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a:

4;
4.0f;
"text";

b:

4.0/5.3;
1.0f*2.3f+3.5f;
"super" + "man";

Questions

1) Does this code take up memory?

2) Does the code in b take up more memory than the code in a?

3) Could anyone explain in detail what happens internally?

EDIT: "super" + "man" is a bad example, it's not correct in the first place. (thanks to Michael Krelin) Secondly, putting strings in the example was a bad idea.

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The code in (a) will occupy the space required for 1 int + 1 float + a 5 char string. The code in (b) will require the space for 2 floats + 9 char string. –  Marc B Nov 24 '11 at 18:18
4  
The code you posted here, if taken literally, is dead code and will be removed by every compiler that even tries to optimize. –  delnan Nov 24 '11 at 18:22
    
@MarcB did you mean that the code in (b) will require the space for 1 double, 1 float, and an array of 9 chars("superman\0")? –  xcrypt Nov 24 '11 at 18:40
    
@xcrypt: depends on what the 4.0/5.3 evaluates to. Would that always be a double? –  Marc B Nov 24 '11 at 18:44
    
@MarcB I don't have enough experience to claim that. But I think it does always evaluate to a double. EDIT: const double to be exact –  xcrypt Nov 24 '11 at 18:48

4 Answers 4

up vote 3 down vote accepted

It depends on the compiler, the computer's architecture, etc.

The compiler will most likely calculate the values of these expressions at compile time if it can be sure that the result is always the same. The result of the expression can then be placed directly into the output file, instead of the instructions needed to calculate the result. But as far as I am aware the compiler is not required to perform these sorts of optimizations.

If the expression is evaluated at compile time, the performance at runtime will be the same as if you wrote the result directly in the source code.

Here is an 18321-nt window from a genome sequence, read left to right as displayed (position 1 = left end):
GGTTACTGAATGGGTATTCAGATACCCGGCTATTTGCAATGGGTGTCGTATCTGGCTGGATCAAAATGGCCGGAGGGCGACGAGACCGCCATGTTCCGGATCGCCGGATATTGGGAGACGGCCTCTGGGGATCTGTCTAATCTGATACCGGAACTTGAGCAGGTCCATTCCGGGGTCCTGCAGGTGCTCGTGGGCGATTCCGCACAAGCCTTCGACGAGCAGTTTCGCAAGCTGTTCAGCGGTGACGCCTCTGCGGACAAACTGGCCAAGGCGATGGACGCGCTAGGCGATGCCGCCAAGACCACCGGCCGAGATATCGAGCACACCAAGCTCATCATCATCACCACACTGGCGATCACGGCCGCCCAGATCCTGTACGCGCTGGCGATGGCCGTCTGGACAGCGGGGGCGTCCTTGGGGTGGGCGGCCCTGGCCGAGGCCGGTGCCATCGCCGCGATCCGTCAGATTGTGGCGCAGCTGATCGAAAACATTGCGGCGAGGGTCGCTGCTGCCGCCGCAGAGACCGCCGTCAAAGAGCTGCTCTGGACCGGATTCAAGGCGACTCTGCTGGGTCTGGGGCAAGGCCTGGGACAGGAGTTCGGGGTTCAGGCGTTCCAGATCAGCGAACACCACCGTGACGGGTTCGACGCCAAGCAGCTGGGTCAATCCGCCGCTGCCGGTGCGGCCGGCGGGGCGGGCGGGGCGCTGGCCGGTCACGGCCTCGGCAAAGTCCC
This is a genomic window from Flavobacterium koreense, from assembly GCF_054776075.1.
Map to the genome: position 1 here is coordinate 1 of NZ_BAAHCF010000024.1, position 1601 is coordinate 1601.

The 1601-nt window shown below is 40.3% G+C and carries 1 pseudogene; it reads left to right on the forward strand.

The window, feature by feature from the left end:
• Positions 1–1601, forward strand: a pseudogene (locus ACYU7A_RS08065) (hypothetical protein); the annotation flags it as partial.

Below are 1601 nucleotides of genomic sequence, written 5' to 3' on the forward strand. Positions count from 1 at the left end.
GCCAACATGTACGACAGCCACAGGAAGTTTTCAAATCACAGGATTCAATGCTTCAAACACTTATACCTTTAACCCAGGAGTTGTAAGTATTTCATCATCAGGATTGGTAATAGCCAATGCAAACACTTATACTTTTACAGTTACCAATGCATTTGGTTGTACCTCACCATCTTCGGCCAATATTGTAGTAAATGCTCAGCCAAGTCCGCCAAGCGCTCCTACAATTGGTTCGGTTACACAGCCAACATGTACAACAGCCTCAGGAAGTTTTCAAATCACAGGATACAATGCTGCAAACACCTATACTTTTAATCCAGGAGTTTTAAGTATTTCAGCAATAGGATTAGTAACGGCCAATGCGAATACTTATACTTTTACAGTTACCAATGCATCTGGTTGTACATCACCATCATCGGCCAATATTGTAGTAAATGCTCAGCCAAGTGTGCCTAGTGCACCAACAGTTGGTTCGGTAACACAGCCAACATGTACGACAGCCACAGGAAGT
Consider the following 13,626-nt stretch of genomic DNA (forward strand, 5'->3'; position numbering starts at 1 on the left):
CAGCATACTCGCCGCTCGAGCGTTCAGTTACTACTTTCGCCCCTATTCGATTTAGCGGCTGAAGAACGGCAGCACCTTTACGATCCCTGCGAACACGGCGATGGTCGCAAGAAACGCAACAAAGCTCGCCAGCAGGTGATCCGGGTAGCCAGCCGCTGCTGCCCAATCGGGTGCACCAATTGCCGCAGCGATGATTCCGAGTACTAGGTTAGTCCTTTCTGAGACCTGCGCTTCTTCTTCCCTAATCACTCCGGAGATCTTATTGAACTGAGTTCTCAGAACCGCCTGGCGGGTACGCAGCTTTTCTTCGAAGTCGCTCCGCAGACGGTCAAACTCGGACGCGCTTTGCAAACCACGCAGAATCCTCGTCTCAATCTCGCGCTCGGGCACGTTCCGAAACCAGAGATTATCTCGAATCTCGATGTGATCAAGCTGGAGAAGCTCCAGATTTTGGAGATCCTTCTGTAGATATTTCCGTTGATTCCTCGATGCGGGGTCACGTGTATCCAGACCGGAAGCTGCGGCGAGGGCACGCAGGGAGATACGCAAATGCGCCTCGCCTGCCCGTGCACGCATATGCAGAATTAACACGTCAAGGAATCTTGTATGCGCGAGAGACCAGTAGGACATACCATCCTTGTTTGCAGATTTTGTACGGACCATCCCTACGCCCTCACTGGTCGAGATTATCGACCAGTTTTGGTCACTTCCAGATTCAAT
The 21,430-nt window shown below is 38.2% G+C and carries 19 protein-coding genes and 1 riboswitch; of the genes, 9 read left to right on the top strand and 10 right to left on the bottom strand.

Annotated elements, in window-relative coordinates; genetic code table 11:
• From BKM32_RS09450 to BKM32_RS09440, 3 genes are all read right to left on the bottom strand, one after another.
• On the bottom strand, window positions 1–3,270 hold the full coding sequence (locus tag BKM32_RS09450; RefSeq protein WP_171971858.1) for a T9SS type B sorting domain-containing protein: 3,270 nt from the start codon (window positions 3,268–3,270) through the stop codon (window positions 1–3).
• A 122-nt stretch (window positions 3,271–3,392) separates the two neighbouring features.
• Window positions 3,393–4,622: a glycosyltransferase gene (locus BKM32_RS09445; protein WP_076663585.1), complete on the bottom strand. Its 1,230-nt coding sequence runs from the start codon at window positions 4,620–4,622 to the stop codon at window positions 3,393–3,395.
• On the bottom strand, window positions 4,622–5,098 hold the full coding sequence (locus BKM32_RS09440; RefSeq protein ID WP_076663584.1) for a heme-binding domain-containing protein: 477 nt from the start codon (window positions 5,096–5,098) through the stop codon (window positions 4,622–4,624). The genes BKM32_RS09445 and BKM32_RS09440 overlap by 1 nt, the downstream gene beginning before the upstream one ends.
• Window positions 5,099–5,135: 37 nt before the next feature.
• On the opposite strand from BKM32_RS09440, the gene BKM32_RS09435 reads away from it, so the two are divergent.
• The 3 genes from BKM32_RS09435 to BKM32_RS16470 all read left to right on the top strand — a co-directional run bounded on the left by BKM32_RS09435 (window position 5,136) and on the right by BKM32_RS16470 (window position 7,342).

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2  
Provided that all terms are constant and known at compile time. –  Will Bickford Nov 24 '11 at 18:18
    
what about multiplying a non-literal integer datamember with a int literal? Does the int literal take up 4 bytes in this case? –  xcrypt Nov 24 '11 at 18:19
    
@xcrypt: It is up to the completely up to compiler to choose. It depends on the specific compiler, computer architecture, optimization settings, context, etc. If you write a * 2 it could store 2 in a 32-bit register then call the multiply instruction. Or it could use a bitshift. Or it could do "add ax, ax". The best is to compile the code and look at the binary in a disassembler and see what is going on in your specific case. –  Mark Byers Nov 24 '11 at 18:23

1) Does this code take up memory?

Yes

2) Does the code in b take up more memory than the code in a?

Depends on the machine code resulting from the compiler. Probably it does.

3) Could anyone explain in detail what happens internally?

Read about the code segment and the data segment.

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I'm not in the downvoting mood, but 2nd answer is generally wrong. Maybe universally wrong. –  Michael Krelin - hacker Nov 24 '11 at 18:33

All numeric expressions are evaluated at compile time as Mark said above. The numeric literals then become immediate arguments. However, to the other part of your question, the string literals do take up memory. Usually they're stored in a read-only section of the memory.

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  1. This is not the code, but if it's used in the code, it should be placed somewhere.
  2. No, it's evaluated at compile time, except for "super" + "man" which is simply wrong, it should be "super" "man" to be concatenated at compile time. And "superman" is bigger than "text". As well as "4" (integer) may take less than "4.0/5.3" (float).
  3. Internally compiler evaluates constant expressions and puts them somewhere. The rest depends on what do you refer to as "memory". It is somewhere in your program's address space.
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thanks for the error correction :) –  xcrypt Nov 24 '11 at 18:27

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